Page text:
Every military service member takes an oath to obey orders from the President of the United States and the officers appointed over them. This promise is not a mere formality. Rather, it serves as a cornerstone of military discipline. So what happens if a service member fails to uphold this oath by disobeying a direct order? Article 92 of the Uniform Code of Military Justice (UCMJ) covers this topic in detail.
Understanding Article 92
Article 92 criminalizes the failure to obey lawful orders or regulations. This might sound simple, but there’s more to it than merely “not following an order.” Article 92 violations come in several forms, each with slightly different parameters and maximum punishments. Here are some examples:
- Violating a general order or regulation: This encompasses disobeying any regulation or order provided by the Department of Defense or an individual service. Punishments can range from a simple reprimand or forfeiture of pay and allowances to confinement for up to two years and a dishonorable discharge.
- Violating other written regulation or order: This offense pertains to disobeying written directives. Penalties include a reduction in rank, forfeiture of pay and allowances, confinement for up to six months, and a bad conduct discharge.
- Failing to obey a lawful order: This is an even narrower offense, focusing on the disobedience of a specific, direct order. Punishments may include forfeiture of pay and allowances, confinement for up to six months, and a bad conduct discharge.
Elements of Article 92
You can only be found guilty of disobeying a military order if the prosecution proves the following elements beyond a reasonable doubt:
- The existence of a lawful order: The very foundation of an Article 92 violation rests upon the existence of a lawful order or regulation issued by someone with the appropriate authority.
- Knowledge of the order: It’s not enough for an order to exist—the service member must have had knowledge of the order. Circumstantial evidence can be used to show that the accused knew their duty.
- Dereliction in the performance of duties: If a service member does not perform their duties to the best of their ability or fails to perform them entirely, they may be found derelict.
- Willful disobedience: This is the intentional defiance of a direct order or regulation. It goes beyond simple negligence to represent a purposeful decision to defy a directive.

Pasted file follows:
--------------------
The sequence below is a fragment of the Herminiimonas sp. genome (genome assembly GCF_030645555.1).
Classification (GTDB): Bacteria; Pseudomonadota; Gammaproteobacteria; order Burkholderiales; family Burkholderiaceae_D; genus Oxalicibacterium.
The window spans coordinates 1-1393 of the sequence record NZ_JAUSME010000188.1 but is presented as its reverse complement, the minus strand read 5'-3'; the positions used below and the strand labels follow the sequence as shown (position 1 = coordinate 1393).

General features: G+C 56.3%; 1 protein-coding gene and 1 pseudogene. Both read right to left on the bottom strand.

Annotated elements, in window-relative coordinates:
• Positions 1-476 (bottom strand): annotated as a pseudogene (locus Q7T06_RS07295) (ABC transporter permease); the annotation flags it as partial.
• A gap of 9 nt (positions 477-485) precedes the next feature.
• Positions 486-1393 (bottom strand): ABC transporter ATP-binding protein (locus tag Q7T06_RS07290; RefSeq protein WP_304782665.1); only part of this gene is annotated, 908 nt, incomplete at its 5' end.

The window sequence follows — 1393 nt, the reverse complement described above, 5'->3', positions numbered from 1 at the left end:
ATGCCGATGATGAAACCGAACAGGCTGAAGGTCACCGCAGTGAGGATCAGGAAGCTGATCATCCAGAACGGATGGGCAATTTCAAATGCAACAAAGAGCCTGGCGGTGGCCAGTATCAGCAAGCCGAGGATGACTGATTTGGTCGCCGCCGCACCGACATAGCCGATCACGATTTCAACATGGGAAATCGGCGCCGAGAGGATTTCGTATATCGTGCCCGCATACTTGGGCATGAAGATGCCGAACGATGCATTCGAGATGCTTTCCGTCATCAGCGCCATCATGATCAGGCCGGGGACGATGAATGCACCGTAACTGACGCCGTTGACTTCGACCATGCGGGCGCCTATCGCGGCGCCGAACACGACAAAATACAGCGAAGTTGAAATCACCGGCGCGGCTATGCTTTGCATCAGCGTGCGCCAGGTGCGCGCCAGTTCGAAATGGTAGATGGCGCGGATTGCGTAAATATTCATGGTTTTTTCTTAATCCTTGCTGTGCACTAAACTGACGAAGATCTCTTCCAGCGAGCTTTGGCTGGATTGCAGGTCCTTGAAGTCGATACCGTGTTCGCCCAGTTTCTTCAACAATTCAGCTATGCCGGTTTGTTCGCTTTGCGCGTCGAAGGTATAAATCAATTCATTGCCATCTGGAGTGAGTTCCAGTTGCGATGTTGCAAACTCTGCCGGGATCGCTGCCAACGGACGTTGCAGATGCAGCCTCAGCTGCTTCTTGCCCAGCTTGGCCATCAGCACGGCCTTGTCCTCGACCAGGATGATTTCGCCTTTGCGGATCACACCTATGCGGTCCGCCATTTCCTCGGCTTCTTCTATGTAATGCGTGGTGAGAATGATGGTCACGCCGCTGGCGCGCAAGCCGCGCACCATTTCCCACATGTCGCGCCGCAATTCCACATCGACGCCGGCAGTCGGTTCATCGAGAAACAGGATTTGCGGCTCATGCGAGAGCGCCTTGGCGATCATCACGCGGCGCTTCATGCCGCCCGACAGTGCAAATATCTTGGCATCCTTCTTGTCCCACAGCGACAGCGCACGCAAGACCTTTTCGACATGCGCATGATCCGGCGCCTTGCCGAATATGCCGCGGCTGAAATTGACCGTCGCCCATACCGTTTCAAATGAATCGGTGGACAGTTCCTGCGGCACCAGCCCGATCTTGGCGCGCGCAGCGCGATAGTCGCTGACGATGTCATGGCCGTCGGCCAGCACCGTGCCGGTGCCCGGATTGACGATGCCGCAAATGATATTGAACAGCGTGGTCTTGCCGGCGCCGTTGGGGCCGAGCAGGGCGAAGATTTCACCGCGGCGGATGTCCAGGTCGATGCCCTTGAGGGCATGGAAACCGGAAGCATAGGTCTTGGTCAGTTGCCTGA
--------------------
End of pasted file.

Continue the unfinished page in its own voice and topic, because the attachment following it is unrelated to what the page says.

- Resultant failure: In some instances, accusations of Article 92 violations address the consequences of the service member’s disobedience. If failure to follow an order leads to a specific adverse outcome—such as a mission’s failure or compromised team safety—it may be an essential component of the charge.
Defending Against Article 92 Accusations
Being accused of disobeying a military order is no small matter. Such charges can jeopardize your military career and future opportunities in the civilian sector. Fortunately, every accused service member has the right to an attorney. Here are some defense strategies your legal counsel may use when building your case:
- Lack of knowledge: Ignorance can sometimes be a defense strategy, but not always. If a service member can demonstrate that they had no conceivable way of knowing about a given order or directive—and that this lack of awareness was reasonable and not due to negligence—this may be a viable defense.
- The order was not lawful: A military order must be legal for a service member to be compelled to follow it. Orders that violate established laws, regulations, or the UCMJ are not binding. If you can prove that the order you’re accused of disobeying was unlawful—such as if it infringes on your personal rights or involves committing a crime—this can serve as a robust defense.
- Inability to comply: Sometimes, service members are unable to fulfill an order due to physical or psychological limitations. For instance, if an individual is ordered to lift an extremely heavy object and physically can’t, it wouldn’t be fair to fault them for failure to comply. Similarly, if someone receives an order while experiencing a severe mental health crisis, their capacity to understand or act upon that order could be compromised.
- Mistake of fact: This defense hinges on the idea that the service member made an honest and reasonable mistake regarding the facts of the situation. For instance, if a service member believed they were acting according to a superior’s order when they took a particular action—even if this perception was mistaken—it might serve as a defense.
- Duress: If a service member can prove that they failed to obey an order because they were under threat or duress, it can be a valid defense. To be successful, the accused must demonstrate that they acted out of a genuine and reasonable fear for their safety or the safety of others.
Defend Your Rights with Help from Joseph L. Jordan, Attorney at Law
Facing accusations of an Article 92 violation is daunting. It’s crucial to be aware of your rights and the potential defenses available to you. That’s where Joseph L. Jordan, Attorney at Law, steps in. As a former service member and current respected military lawyer, Mr. Jordan understands military law inside and out. He also recognizes the challenges you face as an accused service member and will work diligently to defend your rights. Don’t let accusations define your future—call us toll-free at 800-580-8034 or 254-221-6411 to speak directly with Mr. Jordan about your case.